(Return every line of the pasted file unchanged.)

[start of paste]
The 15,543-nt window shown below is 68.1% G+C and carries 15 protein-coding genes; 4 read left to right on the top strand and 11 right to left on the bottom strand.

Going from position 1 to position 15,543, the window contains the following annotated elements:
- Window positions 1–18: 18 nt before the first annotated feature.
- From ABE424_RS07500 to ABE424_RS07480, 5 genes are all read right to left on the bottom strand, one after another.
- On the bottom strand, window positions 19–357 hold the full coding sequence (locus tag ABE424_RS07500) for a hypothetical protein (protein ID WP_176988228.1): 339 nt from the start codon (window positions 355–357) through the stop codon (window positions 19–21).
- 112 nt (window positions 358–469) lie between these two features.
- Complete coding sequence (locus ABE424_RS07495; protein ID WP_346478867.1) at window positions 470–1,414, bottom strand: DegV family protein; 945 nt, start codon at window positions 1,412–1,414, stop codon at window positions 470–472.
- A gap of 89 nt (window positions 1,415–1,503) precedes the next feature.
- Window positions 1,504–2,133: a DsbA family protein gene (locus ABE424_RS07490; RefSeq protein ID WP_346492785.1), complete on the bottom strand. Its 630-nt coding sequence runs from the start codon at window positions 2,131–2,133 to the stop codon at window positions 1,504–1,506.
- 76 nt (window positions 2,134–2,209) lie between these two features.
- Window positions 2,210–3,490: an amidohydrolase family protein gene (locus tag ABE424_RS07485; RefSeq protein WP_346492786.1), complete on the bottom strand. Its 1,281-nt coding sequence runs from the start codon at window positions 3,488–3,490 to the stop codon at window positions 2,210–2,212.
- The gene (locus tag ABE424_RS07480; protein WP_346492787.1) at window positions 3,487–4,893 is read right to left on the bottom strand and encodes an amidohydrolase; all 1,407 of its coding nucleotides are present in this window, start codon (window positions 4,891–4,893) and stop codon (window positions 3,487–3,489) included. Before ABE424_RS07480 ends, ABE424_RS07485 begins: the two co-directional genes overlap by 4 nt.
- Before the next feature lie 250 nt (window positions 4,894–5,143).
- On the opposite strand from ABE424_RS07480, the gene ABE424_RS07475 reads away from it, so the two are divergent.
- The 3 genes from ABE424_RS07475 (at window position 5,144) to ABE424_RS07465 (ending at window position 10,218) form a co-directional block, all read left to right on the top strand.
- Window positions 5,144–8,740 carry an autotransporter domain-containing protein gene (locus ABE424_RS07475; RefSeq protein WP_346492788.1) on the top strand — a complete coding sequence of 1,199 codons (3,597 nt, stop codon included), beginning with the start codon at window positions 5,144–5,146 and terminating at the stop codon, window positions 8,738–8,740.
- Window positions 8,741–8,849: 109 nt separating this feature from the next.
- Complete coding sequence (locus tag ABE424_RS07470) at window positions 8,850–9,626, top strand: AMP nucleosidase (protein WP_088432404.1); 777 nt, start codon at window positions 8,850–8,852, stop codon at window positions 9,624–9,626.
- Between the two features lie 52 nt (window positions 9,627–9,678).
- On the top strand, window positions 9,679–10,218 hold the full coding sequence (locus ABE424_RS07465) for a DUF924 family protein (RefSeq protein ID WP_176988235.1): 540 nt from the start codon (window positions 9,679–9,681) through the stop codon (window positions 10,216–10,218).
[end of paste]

The 15,543-nt window shown below is 68.1% G+C and carries 15 protein-coding genes; 4 read left to right on the top strand and 11 right to left on the bottom strand.

Going from position 1 to position 15,543, the window contains the following annotated elements:
- Window positions 1–18: 18 nt before the first annotated feature.
- From ABE424_RS07500 to ABE424_RS07480, 5 genes are all read right to left on the bottom strand, one after another.
- On the bottom strand, window positions 19–357 hold the full coding sequence (locus tag ABE424_RS07500) for a hypothetical protein (protein ID WP_176988228.1): 339 nt from the start codon (window positions 355–357) through the stop codon (window positions 19–21).
- 112 nt (window positions 358–469) lie between these two features.
- Complete coding sequence (locus ABE424_RS07495; protein ID WP_346478867.1) at window positions 470–1,414, bottom strand: DegV family protein; 945 nt, start codon at window positions 1,412–1,414, stop codon at window positions 470–472.
- A gap of 89 nt (window positions 1,415–1,503) precedes the next feature.
- Window positions 1,504–2,133: a DsbA family protein gene (locus ABE424_RS07490; RefSeq protein ID WP_346492785.1), complete on the bottom strand. Its 630-nt coding sequence runs from the start codon at window positions 2,131–2,133 to the stop codon at window positions 1,504–1,506.
- 76 nt (window positions 2,134–2,209) lie between these two features.
- Window positions 2,210–3,490: an amidohydrolase family protein gene (locus tag ABE424_RS07485; RefSeq protein WP_346492786.1), complete on the bottom strand. Its 1,281-nt coding sequence runs from the start codon at window positions 3,488–3,490 to the stop codon at window positions 2,210–2,212.
- The gene (locus tag ABE424_RS07480; protein WP_346492787.1) at window positions 3,487–4,893 is read right to left on the bottom strand and encodes an amidohydrolase; all 1,407 of its coding nucleotides are present in this window, start codon (window positions 4,891–4,893) and stop codon (window positions 3,487–3,489) included. Before ABE424_RS07480 ends, ABE424_RS07485 begins: the two co-directional genes overlap by 4 nt.
- Before the next feature lie 250 nt (window positions 4,894–5,143).
- On the opposite strand from ABE424_RS07480, the gene ABE424_RS07475 reads away from it, so the two are divergent.
- The 3 genes from ABE424_RS07475 (at window position 5,144) to ABE424_RS07465 (ending at window position 10,218) form a co-directional block, all read left to right on the top strand.
- Window positions 5,144–8,740 carry an autotransporter domain-containing protein gene (locus ABE424_RS07475; RefSeq protein WP_346492788.1) on the top strand — a complete coding sequence of 1,199 codons (3,597 nt, stop codon included), beginning with the start codon at window positions 5,144–5,146 and terminating at the stop codon, window positions 8,738–8,740.
- Window positions 8,741–8,849: 109 nt separating this feature from the next.
- Complete coding sequence (locus tag ABE424_RS07470) at window positions 8,850–9,626, top strand: AMP nucleosidase (protein WP_088432404.1); 777 nt, start codon at window positions 8,850–8,852, stop codon at window positions 9,624–9,626.
- Between the two features lie 52 nt (window positions 9,627–9,678).
- On the top strand, window positions 9,679–10,218 hold the full coding sequence (locus ABE424_RS07465) for a DUF924 family protein (RefSeq protein ID WP_176988235.1): 540 nt from the start codon (window positions 9,679–9,681) through the stop codon (window positions 10,216–10,218).